Many of us don’t think of dental and vision insurance as being essential forms of care, especially since they aren’t included in most health insurance plans. But in fact, dental and vision are two of the benefits employees purchase the most.1 And they’re not only for people who wear glasses.
In truth, dental and vision insurance can be crucial for identifying health concerns that go well beyond the eyes and mouth. Dental health is linked to conditions such as cardiovascular disease, premature birth, pneumonia and endocarditis.2 Optometrists regularly spot diseases such as diabetes and high blood pressure before physicians.3 And that’s apart from the 197 million American adults who require vision correction (and everyone with a mouth needs regular dental cleanings).4
“I never would have thought to see an endocrinologist if it weren’t for my eye doctor.” – Mary, 39, thyroid cancer survivor
It’s something that Mary knows all too well. Upon beginning nursing school in her late 30s in hopes of embarking upon a career change, she realized she needed glasses because she couldn’t see the materials being presented in class.5 Her optometrist noted that Mary’s eyes had a slight bulge to them, a symptom of certain thyroid conditions. On her eye doctor’s recommendation, Mary saw an endocrinologist. Suddenly she had a diagnosis more worrisome than nearsightedness: thyroid cancer.
“I never would have thought to see an endocrinologist if it weren’t for my eye doctor,” Mary says. Apart from her eyes, she had no symptoms whatsoever. Because of her optometrist’s clear-eyed assessment, Mary was able to have her condition treated at a stage that required only minimally invasive treatment. But it’s all too easy to imagine a scenario in which she didn’t have vision coverage, and didn’t book that visit because the out-of-pocket costs were too great.
The same holds true for dental care. When someone visits the dentist, they’re there to have their teeth checked, not to have a physical. But it’s still a point of contact with the health care system, and there’s a chance that someone who skips preventive care in general is still going to the dentist – 63% of American adults have seen a dentist in the past year,6 but it’s estimated that only 8% of Americans get routine preventive care.7 And when someone is in their chair, dentists see things like lesions, bone loss and unexplained gum or tooth decay that seems out of line with a person’s dental history – all of which can indicate greater health issues than what people think they’re seeing a dentist for.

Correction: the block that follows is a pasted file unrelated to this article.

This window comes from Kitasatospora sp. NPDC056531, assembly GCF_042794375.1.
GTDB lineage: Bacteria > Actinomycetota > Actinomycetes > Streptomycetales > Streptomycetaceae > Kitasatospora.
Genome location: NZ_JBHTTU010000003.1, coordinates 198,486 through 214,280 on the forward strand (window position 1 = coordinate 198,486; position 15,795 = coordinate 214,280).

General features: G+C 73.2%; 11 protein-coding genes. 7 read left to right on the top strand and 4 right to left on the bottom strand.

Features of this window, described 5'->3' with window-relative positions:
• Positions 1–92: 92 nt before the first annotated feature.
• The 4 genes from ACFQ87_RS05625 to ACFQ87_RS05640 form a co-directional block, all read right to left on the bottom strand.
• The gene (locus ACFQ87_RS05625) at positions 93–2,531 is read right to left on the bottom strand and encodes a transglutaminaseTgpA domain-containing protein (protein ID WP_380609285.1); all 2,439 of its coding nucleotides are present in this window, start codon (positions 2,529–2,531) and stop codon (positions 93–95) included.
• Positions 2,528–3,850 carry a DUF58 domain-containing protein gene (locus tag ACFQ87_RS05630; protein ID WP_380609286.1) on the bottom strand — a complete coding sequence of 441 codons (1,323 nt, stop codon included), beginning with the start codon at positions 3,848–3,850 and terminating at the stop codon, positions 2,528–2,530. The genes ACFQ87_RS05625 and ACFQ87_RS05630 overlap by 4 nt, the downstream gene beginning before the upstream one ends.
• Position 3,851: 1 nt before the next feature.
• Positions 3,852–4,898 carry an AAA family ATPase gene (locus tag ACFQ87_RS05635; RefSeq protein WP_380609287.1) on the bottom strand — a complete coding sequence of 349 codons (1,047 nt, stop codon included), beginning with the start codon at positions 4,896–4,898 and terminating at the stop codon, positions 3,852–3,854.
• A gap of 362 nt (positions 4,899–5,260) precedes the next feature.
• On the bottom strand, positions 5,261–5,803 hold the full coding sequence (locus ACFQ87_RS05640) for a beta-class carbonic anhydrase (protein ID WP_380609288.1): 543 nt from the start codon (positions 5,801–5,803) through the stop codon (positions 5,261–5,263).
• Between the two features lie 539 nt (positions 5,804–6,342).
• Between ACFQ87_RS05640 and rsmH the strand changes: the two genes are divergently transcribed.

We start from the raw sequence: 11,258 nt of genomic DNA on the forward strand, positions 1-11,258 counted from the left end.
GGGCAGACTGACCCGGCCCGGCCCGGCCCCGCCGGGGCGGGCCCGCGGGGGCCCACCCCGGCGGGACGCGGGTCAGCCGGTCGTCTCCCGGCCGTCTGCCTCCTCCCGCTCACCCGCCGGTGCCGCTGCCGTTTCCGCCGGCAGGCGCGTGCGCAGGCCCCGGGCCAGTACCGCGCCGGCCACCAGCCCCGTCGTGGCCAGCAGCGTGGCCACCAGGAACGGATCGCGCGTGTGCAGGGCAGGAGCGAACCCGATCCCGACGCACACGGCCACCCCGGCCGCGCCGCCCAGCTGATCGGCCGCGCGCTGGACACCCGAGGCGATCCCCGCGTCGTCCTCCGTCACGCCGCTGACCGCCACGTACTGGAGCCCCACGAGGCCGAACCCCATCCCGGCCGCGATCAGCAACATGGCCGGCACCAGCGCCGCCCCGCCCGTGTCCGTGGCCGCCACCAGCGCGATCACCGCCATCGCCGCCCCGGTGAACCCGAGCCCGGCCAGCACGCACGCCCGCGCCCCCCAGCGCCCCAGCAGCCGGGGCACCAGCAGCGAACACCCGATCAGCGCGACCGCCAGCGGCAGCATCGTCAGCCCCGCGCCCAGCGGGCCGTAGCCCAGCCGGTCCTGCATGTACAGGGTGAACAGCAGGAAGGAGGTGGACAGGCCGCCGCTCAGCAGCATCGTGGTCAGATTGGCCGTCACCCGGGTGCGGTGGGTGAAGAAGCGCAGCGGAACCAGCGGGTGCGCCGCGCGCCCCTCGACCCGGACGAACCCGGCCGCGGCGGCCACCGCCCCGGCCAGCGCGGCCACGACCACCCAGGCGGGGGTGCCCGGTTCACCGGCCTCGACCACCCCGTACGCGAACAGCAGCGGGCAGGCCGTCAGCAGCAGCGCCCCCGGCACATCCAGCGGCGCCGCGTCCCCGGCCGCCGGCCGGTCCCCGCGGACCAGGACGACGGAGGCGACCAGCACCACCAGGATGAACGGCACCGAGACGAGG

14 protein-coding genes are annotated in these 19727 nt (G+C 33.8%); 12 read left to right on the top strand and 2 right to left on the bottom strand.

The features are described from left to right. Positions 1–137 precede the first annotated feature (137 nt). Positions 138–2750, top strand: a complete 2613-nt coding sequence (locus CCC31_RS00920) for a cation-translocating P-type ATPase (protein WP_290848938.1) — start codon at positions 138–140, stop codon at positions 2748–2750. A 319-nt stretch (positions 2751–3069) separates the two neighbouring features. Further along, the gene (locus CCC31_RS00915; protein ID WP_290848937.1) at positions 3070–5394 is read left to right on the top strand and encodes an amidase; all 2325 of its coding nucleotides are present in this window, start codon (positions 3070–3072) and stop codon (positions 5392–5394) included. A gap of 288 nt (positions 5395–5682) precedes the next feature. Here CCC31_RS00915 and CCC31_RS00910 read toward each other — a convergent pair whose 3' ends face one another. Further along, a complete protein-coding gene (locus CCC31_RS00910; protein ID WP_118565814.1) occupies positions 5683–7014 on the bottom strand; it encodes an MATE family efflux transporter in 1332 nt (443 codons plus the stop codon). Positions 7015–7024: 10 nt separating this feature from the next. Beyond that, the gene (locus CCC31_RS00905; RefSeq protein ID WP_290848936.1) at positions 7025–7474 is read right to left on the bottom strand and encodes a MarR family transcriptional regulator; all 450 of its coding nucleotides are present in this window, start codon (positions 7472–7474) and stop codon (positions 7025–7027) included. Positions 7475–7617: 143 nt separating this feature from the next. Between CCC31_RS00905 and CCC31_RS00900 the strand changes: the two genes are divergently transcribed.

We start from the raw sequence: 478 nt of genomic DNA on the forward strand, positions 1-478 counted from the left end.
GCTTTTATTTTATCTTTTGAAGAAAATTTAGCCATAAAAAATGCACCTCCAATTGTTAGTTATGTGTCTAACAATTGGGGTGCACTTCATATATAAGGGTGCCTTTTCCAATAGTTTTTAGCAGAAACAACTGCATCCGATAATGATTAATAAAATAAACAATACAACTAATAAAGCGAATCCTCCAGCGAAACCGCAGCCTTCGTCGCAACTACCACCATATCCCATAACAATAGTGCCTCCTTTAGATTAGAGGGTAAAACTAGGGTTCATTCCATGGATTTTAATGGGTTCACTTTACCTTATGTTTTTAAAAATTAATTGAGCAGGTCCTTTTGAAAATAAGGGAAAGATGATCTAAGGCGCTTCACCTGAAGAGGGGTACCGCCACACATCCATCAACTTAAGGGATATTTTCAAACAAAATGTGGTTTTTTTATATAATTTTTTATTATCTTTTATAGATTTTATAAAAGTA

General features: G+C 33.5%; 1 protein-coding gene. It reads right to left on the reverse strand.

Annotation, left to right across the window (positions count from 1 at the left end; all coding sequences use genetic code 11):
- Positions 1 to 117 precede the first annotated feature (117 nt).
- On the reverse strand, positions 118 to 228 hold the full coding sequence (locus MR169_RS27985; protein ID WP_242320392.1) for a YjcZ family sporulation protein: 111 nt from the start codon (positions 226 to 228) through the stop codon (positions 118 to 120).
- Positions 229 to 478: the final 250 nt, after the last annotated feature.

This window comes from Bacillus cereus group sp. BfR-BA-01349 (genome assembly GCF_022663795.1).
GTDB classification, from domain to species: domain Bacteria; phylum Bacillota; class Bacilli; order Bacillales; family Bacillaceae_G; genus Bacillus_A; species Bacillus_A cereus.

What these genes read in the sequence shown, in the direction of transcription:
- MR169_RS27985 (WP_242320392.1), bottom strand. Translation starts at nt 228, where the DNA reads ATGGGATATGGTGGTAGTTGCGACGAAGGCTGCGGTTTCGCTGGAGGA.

Dental and vision coverage are important in ways that go beyond the obvious. Aflac’s group dental and vision insurance plans don’t skimp on the basics, of course. They work similarly to health insurance, paying benefits to providers when insureds receive care such as dental exams and cleanings, eye exams and corrective lenses.8,9 They also pay benefits for procedures such as dental crowns and cavity care.
Much of the time, the basics are all that people need. But when it comes to people who have a condition that can be spotted with routine vision or dental care, that care goes beyond elemental and can become lifesaving.
It’s easy to help provide employees with the protection of dental and vision care. Ask your Aflac sales representative for more information.
Companies choose to make Aflac policies available to increase benefits options without impacting their bottom line.
1 Aflac. “Workplace benefits trends: executive summary.” Published 2021. Accessed 11.7.2022.
2 Mayo Clinic. “Oral Health: A Window to Your Overall Health.” Published 10.28.2021. Accessed 10.18.2022.
3 Centers for Disease Control and Prevention. “Keep an Eye on Your Vision Health.” Last reviewed 10.1.2020. Accessed 10.18.2022.
4 The Vision Council. “Organizational Overview.” Published 2021. Accessed 10.18.2022.
5 Personal interview, 12.3.2020.
6 Centers for Disease Control and Prevention. “Oral and Dental Health.” Last reviewed 9.6.2022. Accessed 10.18.2022.
7 Journal of Big Data. “Preventive healthcare policies in the US: Solutions for disease management using Big Data Analytics.” Published 6.23.2020. Accessed 11.7.2022.
8 Aflac. “Vision Insurance.” Accessed 11.7.2022.
9 Aflac. “Dental Insurance.” Accessed 11.7.2022.
Aflac refers to the following companies: American Family Life Assurance Company of Columbus, American Family Life Assurance Company of New York, Continental American Insurance Company, and Continental American Life Insurance Company. Dental and vision plans are administered by Aflac Benefits Solutions Inc. Some dental and vision products are underwritten by National Guardian Life Insurance Company (NGL).
NOTICE: The coverage offered is not a qualified health plan (QHP) under the Patient Protection and Affordable Care Act (ACA) and is not required to satisfy essential health benefits mandates of the ACA. The coverage provides limited benefits.
Aflac WWHQ | 1932 Wynnton Road | Columbus, GA 31999.
Please see coverage documentation applicable to your situs state for further details.
Individual Supplemental Dental and Vision coverage is underwritten by Aflac. Group Supplemental Dental coverage is underwritten by Continental American Insurance Company (CAIC), a wholly-owned subsidiary of Aflac Incorporated. CAIC is not licensed to solicit business in New York, Guam, Puerto Rico, or the Virgin Islands. For groups sitused in California, group coverage is underwritten by Continental American Life Insurance Company. For individual coverage in New York or coverage for groups sitused in New York, coverage is underwritten by Aflac New York. WWHQ | 1932 Wynnton Road | Columbus, GA 31999. Continental American Insurance Company | Columbia, South Carolina. Plans and availability vary by state.